Record Number of Fossil Fuel Lobbyists at COP28, Environmentalists Say

A group representing a coalition of environmental groups combed through the public list of people granted access to the United Nations COP28 climate talks and found at least 2,456 people the group considers fossil fuel lobbyists.

The Kick Big Polluters Out coalition said that means that COP28, underway in Dubai, has the greatest number of participants affiliated with fossil fuel interests known to attend one of the annual U.N. climate negotiations.

“The sheer number of fossil fuel lobbyists at climate talks that could determine our future is beyond justification,” Joseph Sikulu, a coalition member and Pacific managing director for the nonprofit group 350.org, said in a statement. “Their increasing presence at COP undermines the integrity of the process as a whole.”

The coalition did similar analyses of the last two COPs and found a sharp increase in the number of people affiliated with fossil fuel interests.

At last year’s gathering in Egypt, the group identified 636 fossil fuel lobbyists, and 503 when the COP was held in Scotland in 2021. Over the past 20 COP gatherings, the group found, people representing fossil fuel interests attended COPs at least 7,200 times.

The U.N. talks have already come under fire from several environmental groups and climate change researchers for apparent conflicts of interest by this year’s leadership. Host nation United Arab Emirates, one of the world’s largest oil producers, appointed an executive at the UAE’s national oil company to be president of COP28.

COP28 President Sultan Ahmed Al Jaber has pushed back against his critics, including in his opening statements on the first day of talks.

“Let history reflect the fact that this is the presidency that made a bold choice to proactively engage with oil and gas companies,” Al Jaber said, and he has touted an agreement with oil and gas companies to reduce methane emissions as proof that the industry can be part of climate solutions.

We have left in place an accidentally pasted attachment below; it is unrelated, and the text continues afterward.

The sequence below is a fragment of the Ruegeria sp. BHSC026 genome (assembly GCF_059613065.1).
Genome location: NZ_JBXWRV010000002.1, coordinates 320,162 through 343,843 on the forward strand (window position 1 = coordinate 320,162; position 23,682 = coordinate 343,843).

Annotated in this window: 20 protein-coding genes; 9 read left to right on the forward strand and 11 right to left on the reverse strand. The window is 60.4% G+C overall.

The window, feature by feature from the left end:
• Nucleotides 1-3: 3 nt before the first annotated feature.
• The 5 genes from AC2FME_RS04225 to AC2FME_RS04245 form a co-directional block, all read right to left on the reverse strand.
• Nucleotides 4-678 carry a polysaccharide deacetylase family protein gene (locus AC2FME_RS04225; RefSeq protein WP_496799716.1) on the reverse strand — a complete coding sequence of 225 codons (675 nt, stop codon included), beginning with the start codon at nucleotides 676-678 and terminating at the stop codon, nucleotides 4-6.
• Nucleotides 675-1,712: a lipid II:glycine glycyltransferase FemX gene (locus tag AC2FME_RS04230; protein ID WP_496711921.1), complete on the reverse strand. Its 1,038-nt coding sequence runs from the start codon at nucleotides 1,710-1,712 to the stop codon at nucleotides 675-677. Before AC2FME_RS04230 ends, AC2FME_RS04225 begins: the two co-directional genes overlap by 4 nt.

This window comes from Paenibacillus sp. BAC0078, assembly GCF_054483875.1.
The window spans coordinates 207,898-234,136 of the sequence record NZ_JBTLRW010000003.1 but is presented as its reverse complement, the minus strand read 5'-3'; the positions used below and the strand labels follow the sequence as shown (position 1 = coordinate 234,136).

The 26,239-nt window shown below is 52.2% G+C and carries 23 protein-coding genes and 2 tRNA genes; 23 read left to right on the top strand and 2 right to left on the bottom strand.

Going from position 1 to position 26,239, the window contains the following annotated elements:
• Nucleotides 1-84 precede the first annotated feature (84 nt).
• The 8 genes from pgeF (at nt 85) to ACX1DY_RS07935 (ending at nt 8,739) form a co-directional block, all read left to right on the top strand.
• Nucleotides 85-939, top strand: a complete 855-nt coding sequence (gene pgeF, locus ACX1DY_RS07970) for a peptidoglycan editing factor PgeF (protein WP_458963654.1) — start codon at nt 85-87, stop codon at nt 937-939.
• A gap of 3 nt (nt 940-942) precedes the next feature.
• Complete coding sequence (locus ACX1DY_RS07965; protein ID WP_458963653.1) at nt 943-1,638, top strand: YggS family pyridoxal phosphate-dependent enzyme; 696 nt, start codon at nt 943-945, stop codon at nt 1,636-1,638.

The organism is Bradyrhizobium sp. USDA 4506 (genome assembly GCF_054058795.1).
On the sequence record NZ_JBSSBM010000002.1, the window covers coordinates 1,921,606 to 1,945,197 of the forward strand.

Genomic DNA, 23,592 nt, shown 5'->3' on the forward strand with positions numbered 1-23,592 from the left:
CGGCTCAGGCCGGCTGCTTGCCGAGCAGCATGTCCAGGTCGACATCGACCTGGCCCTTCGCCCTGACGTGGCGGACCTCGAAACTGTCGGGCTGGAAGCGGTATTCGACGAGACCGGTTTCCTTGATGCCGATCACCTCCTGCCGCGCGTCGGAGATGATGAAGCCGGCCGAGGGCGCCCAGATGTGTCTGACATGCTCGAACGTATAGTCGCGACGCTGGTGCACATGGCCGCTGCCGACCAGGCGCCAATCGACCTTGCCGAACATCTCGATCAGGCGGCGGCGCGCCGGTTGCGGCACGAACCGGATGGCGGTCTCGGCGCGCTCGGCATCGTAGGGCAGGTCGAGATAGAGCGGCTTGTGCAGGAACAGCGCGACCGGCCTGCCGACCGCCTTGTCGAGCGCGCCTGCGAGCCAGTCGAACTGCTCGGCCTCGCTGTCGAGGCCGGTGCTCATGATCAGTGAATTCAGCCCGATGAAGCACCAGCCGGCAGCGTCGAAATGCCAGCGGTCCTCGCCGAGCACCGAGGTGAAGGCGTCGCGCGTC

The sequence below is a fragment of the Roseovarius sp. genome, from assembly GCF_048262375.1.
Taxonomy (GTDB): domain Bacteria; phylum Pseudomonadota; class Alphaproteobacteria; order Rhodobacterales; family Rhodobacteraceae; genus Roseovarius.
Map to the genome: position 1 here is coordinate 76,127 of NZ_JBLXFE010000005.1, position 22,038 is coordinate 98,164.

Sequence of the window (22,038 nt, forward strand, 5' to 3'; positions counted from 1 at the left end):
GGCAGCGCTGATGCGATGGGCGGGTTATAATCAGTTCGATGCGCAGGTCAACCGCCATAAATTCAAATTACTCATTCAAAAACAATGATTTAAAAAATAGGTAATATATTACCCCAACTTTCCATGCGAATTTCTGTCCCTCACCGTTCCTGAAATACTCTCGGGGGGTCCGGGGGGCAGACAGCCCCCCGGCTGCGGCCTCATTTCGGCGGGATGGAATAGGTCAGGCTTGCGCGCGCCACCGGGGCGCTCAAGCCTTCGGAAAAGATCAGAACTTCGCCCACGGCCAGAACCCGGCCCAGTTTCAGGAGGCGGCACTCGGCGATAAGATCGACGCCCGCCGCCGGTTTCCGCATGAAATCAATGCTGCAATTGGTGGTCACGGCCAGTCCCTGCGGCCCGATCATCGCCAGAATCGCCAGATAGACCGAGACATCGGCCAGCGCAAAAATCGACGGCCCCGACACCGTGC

U.S. Special Presidential Envoy for the Climate John Kerry has defended Al Jaber, who has also held an executive position with the UAE’s renewable energy company.

Climate activists have sought greater transparency in the COP process and requirements to disclose potential conflicts of interest. COP28 is the first to operate under new transparency rules, and people attending must disclose who they represent.

To conduct its analysis, the coalition defined a fossil fuel lobbyist as an attendee who “can be reasonably assumed” to work to influence outcomes to favor a fossil fuel company.

That included delegates who had self-declared ties to fossil fuel companies and members of groups with fossil fuel interests. Many of the delegates the group identified as fossil fuel lobbyists were attending COP28 as part of a trade association.

According to the group’s analysis, Geneva-based International Emissions Trading Association, IETA, has 116 people at COP28, including representatives from Shell, French petroleum conglomerate TotalEnergies, and Norwegian oil and gas company Equinor.

When contacted for a comment, a spokesperson for IETA instead offered the organization’s policy on COP participation, which calls for delegates to adhere to U.N. standards and requirements for attendance at a COP.

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